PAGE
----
Juntao Lyu

Juntao Lyu


I am from a rural area of Henan province in China. My parents migrated to Shanghai so I also often live in Shanghai. But I am still keeping the rural Hukou (Chinese household registration) of my hometown.

I obtained my BA in Law from the Anyang Normal University in Henan province and my MA in Law from the China University of Political Science and Law in Beijing.

I studied in Sociology. The main concern of my research is about Chinese migrant workers, who migrant from rural areas to urban areas in search of employment opportunities, since they have been being marginalised from the rapid urbanization in China.

What motivated me to undertake PhD study?

As Sociology is still not a mature subject in China, undertaking a more professional PhD academic training in the UK is a good way to contribute on improving and strengthening the sociological research quality in China. I believe that better sociological research will help people having a better understanding of our societies, which will bring some real improvements into our societies.

What makes me passionate about my subject?

I am interested in cultural diversity and am especially keen to learn about how people consisted of societies differently. I chose Sociology as I believe that people have the capacity to carry on understanding others, and I would like to explore the way to make it easier. 

What are my plans once I have completed my PhD?

I would like to continue my academic career as a researcher. Alternatively, it would be good to work in an international organization, such as WHO.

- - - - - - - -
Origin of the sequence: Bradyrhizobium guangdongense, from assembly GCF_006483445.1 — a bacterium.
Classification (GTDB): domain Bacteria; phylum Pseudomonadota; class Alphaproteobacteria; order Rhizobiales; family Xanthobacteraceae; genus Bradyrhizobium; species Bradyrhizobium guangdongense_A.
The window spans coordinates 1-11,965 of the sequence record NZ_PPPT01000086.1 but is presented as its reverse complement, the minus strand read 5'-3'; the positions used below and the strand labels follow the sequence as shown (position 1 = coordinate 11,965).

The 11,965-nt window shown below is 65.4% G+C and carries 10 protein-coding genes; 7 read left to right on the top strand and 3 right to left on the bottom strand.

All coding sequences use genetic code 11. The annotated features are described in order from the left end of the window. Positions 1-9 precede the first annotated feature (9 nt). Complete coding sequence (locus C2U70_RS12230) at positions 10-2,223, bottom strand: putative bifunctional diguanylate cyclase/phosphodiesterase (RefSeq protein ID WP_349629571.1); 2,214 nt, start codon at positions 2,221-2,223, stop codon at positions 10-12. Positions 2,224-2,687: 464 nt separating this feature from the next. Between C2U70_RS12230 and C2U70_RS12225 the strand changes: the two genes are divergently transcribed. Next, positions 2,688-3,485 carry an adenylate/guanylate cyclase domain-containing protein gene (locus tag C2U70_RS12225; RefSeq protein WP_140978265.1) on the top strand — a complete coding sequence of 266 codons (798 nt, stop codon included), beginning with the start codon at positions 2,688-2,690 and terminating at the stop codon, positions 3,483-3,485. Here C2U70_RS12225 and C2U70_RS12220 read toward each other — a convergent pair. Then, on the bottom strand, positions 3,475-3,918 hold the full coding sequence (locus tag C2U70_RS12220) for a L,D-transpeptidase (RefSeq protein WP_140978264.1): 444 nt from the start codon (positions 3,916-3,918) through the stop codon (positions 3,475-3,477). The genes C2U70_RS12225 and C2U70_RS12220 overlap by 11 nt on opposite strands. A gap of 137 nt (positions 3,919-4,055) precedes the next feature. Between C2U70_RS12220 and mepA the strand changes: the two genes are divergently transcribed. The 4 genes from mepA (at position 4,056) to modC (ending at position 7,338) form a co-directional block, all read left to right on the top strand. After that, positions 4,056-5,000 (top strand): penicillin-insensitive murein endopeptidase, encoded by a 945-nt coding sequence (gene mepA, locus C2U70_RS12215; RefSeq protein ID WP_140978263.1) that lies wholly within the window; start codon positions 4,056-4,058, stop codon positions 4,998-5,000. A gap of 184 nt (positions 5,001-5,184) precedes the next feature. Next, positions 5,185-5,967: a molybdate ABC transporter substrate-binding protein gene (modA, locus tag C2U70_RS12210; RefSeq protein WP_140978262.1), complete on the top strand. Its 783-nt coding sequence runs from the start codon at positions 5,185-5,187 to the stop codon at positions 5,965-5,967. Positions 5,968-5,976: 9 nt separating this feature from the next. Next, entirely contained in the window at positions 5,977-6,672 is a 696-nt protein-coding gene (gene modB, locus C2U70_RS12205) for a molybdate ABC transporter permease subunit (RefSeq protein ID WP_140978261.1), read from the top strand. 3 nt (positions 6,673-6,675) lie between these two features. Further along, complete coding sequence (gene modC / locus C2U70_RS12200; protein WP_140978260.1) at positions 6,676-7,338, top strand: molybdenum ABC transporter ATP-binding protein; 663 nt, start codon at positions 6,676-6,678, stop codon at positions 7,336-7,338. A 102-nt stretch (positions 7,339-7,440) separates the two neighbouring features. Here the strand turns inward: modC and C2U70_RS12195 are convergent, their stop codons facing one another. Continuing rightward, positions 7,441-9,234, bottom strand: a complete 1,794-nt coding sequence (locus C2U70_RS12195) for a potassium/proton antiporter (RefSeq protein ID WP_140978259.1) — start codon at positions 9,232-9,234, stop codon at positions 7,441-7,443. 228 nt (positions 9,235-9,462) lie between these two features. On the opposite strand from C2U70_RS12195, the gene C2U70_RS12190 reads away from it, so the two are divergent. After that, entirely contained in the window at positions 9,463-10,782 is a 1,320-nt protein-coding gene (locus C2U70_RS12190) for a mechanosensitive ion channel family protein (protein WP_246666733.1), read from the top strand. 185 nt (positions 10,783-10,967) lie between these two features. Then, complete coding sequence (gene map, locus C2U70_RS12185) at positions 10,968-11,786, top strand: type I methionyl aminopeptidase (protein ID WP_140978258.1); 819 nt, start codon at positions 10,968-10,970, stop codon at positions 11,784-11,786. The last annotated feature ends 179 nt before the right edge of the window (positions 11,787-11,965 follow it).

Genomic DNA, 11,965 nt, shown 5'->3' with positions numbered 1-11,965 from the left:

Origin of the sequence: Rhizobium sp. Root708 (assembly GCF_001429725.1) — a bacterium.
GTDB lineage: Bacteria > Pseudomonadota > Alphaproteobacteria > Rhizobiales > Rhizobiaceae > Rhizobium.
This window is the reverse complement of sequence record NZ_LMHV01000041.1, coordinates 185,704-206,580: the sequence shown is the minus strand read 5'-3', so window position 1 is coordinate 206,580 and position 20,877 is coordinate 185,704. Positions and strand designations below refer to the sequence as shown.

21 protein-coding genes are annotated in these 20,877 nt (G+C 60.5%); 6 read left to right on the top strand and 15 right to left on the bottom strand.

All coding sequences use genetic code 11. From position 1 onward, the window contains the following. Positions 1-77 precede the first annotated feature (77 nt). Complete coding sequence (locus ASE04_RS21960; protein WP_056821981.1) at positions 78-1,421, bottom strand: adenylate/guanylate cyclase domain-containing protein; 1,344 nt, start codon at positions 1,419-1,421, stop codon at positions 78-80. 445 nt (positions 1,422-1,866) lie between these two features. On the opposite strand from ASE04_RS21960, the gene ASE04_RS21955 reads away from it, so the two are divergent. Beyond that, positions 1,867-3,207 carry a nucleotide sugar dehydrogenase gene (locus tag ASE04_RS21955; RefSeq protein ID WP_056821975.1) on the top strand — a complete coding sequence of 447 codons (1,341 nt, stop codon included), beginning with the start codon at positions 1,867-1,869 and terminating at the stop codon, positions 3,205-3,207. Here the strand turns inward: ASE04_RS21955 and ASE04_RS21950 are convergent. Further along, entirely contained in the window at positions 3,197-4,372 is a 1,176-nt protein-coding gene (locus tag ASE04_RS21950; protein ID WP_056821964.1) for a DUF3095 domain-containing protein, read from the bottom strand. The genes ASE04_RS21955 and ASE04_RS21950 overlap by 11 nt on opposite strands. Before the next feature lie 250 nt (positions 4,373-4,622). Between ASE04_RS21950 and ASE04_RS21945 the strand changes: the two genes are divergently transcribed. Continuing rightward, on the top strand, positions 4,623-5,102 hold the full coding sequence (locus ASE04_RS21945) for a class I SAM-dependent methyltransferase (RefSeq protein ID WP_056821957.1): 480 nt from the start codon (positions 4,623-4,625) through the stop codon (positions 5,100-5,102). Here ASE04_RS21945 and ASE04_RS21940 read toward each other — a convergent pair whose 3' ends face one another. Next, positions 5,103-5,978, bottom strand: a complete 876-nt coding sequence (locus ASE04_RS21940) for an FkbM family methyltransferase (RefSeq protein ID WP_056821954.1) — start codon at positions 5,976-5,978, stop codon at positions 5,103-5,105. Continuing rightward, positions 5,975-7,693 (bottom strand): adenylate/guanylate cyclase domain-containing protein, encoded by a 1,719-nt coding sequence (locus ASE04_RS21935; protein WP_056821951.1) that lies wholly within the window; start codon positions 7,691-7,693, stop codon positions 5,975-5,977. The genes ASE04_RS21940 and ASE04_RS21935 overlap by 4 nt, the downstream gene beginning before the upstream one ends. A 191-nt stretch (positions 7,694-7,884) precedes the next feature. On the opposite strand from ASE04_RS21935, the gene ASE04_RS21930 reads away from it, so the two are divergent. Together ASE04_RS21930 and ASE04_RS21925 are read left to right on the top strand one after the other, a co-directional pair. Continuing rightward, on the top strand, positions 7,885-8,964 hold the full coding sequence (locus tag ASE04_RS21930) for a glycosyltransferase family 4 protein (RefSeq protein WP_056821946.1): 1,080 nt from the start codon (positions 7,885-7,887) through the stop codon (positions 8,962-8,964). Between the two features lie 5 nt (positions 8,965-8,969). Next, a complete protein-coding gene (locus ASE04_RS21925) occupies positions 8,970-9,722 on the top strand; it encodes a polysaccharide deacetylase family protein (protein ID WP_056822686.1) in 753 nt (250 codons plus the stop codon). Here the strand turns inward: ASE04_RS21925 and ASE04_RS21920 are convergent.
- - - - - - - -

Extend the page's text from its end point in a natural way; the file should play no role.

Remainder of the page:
Research interests

My research proposal is about the health care delivery patterns of Chinese migrant workers in Shanghai. The objective of my research is to investigate how health care delivery is delivered to low paid migrant workers in urban settings and to explain how it impacts on their health conditions.

Shanghai is China’s largest city. With rapid economic growth and abundant employment opportunities, Shanghai has continued to attract a large number of migrant workers from the rural areas of China. In 2015, this ‘floating population’ were around 9.8 million and constituted 40 percent of Shanghai’s population (Shanghai Statistical Bureau, 2016). Although the increasing number of migrants plays an important role in economic growth as a source of cheap labour, they face social challenges, such as social exclusion, poverty and lack of healthcare. For instance, from 2007 to 2015, the average infant mortality rate (IMR) of migrant workers in Shanghai was 7.12 per thousand, which is significantly higher than of the non-migrants (2.86 per thousand) over the same period (Shanghai Municipal Commission of Health and Family planning, 2016). In fact, the increasing inequalities of migrant workers have already attracted a lot of public attention. However, the health conditions of Chinese migrant workers have been ignored as many people only considering them as a source of labour.


  • Master of Laws
  • Bachelor of Laws